When Dorian comes home that night, as he enters his residence his eye falls upon the painting that Basil had painted of him. Wilde tells us, “He started back as if in surprise. Then he went on into his own room, looking somewhat puzzled……Finally he came back over to the picture and examined it. In the dim arrested light that struggled through the cream colored silk blinds, the face appeared to him to be a little changed. The expression looked different. One would have said that there was a touch of cruelty in the mouth. It was certainly strange….Cruelty! Had he been cruel? It was the girl’s fault not his. He had dreamed of her as a great artist, had given his love to her because he had thought her great. Then she had disappointed him. She had been shallow and unworthy. And, yet, a feeling of infinite regret came over him as he thought of her lying at his feet sobbing like a little child. He remembered with what callousness he had watched her. Why had he been made like that? Why had such a soul been given to him?……But the picture! What was he to say of that? It held the secret of his life and told his story. It had taught him to love his own beauty. Would it teach him to loathe his own soul? Would he ever look at it again?……….It had altered already, and would alter more. It’s gold would wither into gray. Its red and white roses would die. For every sin that he committed a stain would fleck and wreck its fairness. But he would not sin.” Dorian decides he will make amends. He will go to Sybil Vane and try to love her again.
In the morning Lord Henry comes to tell him of Sybil Vane’s suicide. Dorian wonders why he cannot feel this tragedy as much as he wants to. He knows it does not affect him as it should and that he does not feel wounded. He wonders if “life has still in store for me anything as marvellous.” Lord Henry assures him, “Life has everything in store for you, Dorian. There is nothing that you, with your extraordinary good looks, will not be able to do.” “But suppose I become haggard, old and wrinkled? What then?” Dorian asks. “Ah then,” says Lord Henry, “then my dear Dorian, you would have to fight for you victories. As it is, they are brought to you.” Instead of mourning Sybil’s death, Dorian and Lord Henry go to the Opera later that evening.
From now on, morning by morning Dorian sits before his portrait, “wondering at it’s beauty, almost enamoured of it. Was it to become a monstous and loathesome thing, to be hidden away in a locked room, to be shut out from sunlight that had so often touched to brighter gold the waving wonder of his hair? The pity of it! The pity of it!” He wonders at the prayer that he uttered and how it has come true. Yet he decides, “If the picture was to alter, it was to alter. That was all. Why inquire too closely into it? For there would be a real pleasure in watching it. He would be able to follow his mind into secret places. This portrait would be to him the most magical of mirrors. As it had revealed to him his own body, so it would reveal to him his own soul.”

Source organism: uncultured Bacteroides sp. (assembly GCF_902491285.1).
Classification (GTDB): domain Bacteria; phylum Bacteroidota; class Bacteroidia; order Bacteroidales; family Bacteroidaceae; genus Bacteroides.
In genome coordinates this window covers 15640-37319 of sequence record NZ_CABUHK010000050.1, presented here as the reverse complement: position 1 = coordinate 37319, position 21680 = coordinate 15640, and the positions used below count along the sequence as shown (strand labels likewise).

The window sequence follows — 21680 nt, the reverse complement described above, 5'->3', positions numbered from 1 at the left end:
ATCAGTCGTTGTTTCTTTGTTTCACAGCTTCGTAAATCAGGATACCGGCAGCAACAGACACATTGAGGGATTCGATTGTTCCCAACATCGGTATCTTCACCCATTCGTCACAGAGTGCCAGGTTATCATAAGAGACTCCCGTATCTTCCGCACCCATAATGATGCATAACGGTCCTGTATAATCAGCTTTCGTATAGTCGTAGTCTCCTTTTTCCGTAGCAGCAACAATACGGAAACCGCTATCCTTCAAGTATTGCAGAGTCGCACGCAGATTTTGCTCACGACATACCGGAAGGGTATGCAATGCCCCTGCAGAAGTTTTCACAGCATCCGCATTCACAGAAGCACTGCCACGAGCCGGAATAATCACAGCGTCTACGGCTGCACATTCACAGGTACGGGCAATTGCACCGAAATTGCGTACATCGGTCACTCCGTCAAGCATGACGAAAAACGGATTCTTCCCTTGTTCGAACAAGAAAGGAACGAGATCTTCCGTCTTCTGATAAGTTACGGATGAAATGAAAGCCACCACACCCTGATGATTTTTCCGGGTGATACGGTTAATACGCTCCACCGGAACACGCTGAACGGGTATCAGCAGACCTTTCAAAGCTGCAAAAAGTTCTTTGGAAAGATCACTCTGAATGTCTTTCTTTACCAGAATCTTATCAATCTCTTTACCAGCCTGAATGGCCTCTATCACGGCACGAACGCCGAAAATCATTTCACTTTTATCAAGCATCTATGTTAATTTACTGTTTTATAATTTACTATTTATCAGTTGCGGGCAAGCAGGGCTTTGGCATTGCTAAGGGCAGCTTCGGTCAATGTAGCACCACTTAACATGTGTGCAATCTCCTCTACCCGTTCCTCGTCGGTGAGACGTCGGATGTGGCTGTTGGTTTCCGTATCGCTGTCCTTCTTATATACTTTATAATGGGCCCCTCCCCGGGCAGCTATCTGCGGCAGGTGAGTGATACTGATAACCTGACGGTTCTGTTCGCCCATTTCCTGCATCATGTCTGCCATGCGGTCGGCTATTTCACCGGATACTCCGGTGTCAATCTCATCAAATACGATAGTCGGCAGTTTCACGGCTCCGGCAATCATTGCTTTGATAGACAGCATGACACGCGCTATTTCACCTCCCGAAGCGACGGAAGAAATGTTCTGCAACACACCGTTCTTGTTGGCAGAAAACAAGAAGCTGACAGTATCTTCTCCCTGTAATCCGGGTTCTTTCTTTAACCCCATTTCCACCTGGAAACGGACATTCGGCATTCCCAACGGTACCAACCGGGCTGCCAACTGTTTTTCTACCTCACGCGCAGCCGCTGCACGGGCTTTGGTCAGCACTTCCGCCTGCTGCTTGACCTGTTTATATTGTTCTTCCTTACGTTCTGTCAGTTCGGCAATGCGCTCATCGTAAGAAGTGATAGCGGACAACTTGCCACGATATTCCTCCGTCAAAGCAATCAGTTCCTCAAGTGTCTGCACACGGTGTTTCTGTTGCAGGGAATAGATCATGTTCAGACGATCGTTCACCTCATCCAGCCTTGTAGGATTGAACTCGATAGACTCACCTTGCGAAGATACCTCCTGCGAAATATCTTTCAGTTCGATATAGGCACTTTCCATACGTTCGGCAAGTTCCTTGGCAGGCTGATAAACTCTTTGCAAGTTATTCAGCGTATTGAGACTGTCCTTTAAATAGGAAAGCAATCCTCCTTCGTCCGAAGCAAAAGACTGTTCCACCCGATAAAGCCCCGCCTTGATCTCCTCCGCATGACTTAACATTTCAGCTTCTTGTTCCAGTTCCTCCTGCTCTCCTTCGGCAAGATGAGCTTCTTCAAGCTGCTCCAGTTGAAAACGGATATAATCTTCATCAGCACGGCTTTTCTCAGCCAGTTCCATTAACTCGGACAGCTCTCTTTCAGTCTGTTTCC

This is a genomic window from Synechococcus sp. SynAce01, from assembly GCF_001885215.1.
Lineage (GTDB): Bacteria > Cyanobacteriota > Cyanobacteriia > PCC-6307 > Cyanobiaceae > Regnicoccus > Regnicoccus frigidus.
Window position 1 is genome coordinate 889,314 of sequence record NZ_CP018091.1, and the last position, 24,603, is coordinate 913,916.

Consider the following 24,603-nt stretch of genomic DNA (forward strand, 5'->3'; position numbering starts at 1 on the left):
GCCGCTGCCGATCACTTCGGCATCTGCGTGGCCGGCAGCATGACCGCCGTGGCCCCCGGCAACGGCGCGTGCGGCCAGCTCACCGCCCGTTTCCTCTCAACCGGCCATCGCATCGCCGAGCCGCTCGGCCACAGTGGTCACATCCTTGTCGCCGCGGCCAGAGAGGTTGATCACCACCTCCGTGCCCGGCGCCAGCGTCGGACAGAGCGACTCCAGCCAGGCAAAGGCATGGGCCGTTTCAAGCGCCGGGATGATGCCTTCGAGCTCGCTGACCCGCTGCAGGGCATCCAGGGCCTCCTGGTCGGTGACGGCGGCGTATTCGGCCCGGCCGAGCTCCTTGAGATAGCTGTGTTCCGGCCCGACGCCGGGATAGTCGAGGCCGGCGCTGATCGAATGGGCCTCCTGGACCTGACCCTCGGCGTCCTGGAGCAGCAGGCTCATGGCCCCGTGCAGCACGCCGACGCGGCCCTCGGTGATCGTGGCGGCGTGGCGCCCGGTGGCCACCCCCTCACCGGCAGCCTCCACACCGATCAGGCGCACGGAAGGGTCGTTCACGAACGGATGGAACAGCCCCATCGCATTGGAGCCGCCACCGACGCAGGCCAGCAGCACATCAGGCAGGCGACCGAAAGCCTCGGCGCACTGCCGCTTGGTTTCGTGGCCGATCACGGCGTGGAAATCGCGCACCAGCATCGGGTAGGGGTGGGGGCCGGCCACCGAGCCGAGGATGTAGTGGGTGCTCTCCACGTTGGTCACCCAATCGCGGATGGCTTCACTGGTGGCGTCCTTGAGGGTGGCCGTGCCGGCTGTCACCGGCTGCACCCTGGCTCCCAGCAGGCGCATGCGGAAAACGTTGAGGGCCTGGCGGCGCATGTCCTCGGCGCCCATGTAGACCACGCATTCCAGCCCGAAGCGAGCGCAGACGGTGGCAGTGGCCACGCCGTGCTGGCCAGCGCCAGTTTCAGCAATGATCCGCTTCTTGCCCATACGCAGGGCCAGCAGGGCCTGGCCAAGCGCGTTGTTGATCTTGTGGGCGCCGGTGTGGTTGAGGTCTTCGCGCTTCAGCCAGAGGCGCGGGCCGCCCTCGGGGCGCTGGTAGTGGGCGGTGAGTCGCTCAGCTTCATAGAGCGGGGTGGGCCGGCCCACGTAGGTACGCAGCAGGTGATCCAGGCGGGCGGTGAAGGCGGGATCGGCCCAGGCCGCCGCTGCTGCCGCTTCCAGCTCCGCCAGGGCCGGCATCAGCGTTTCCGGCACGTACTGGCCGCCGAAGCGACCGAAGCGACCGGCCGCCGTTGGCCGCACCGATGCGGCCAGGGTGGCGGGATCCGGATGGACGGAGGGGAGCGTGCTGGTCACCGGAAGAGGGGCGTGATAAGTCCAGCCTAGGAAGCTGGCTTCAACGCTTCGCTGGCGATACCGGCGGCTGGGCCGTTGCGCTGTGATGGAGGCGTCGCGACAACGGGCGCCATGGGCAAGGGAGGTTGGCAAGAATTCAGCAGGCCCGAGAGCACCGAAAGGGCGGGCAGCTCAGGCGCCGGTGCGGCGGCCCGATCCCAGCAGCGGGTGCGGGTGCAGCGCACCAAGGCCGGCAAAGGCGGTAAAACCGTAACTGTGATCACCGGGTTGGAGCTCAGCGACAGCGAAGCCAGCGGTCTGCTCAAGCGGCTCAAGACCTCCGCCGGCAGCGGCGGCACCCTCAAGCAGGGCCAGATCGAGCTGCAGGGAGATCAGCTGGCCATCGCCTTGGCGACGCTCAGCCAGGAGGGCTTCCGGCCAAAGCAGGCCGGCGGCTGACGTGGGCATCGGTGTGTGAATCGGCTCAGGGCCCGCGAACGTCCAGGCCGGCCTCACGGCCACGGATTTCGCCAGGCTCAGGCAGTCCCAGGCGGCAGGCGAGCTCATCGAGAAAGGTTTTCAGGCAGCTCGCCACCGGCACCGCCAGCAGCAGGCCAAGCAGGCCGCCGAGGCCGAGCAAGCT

At first Dorian places his painting behind a screen to hide it from view. But when Basil comes to visit and requests to exhibit it, Dorian decides the portrait must “be hidden away at all costs.” Paranioia grips him. He places a rich purple cover over the picture and has it moved upstairs to an empty room which he now keeps locked. “Yes that would serve to wrap the dreadful thing,” Dorian notes to himself. “What the worm was to the corpse, his sins would be to the painted image on the canvas. They would mar its beauty, and eat away its grace. They would defile it, and make it shameful. And yet the thing would live on. It would always be alive………His own soul was looking out to him from the canvas and calling him to judgement…..How ugly it all was! And how horribly real ugliness made things!”
Around this time Lord Henry gives Dorian a book. It is a poisonous book that fills Dorian’s mind with poisonous thoughts. He begins to sink down into a life of sordidness and sin. “Yet the wonderful beauty that so fascinated others……never seemed to leave him. Even those who heard the most evil things against him, and from time to time strange rumors about his mode of life crept through London and became the chatter of the clubs, could not believe anything to his dishonour when they saw him.” Yet privately the portrait kept changing. Dorian describes it: “Looking now at the evil and ageing face on the canvas, and now at the fair young face that laughed back at him (in the mirror he held)…..the very sharpness of the contrast used to quicken his sense of pleasure………He would examine with minute care, and sometimes with a monstrous and terrible delight, the hideous lines that seared the wrinkling forehead, or crawled around the heavy sensual mouth, wondering sometimes which were the more horrible, the signs of sin or the signs of age…..he would think of the ruin he had brought upon his soul.”
Then it came to pass that he could hardly be separated from the picture at all. Now Dorian was so afraid someone would see his secret he had elaborate bars placed upon the door. “It was still true”, Dorian notes, “that under all the foulness and ugliness of the face, the portrait still preserved its marked likeness to himself.” Though he lived his life in wanton luxury and gorgeous splendour, it was said that “there were not a few who distrusted him.” Women who had wildly adored him, were said to “grow pallid with shame or horror when Dorian entered the room.” Wilde notes, “It was remarked that some of those who had been most intimate with him, after a time, appeared to shun him.” Yet, these whispered scandals only seemed to increase for many his “strange and dangerous charm.”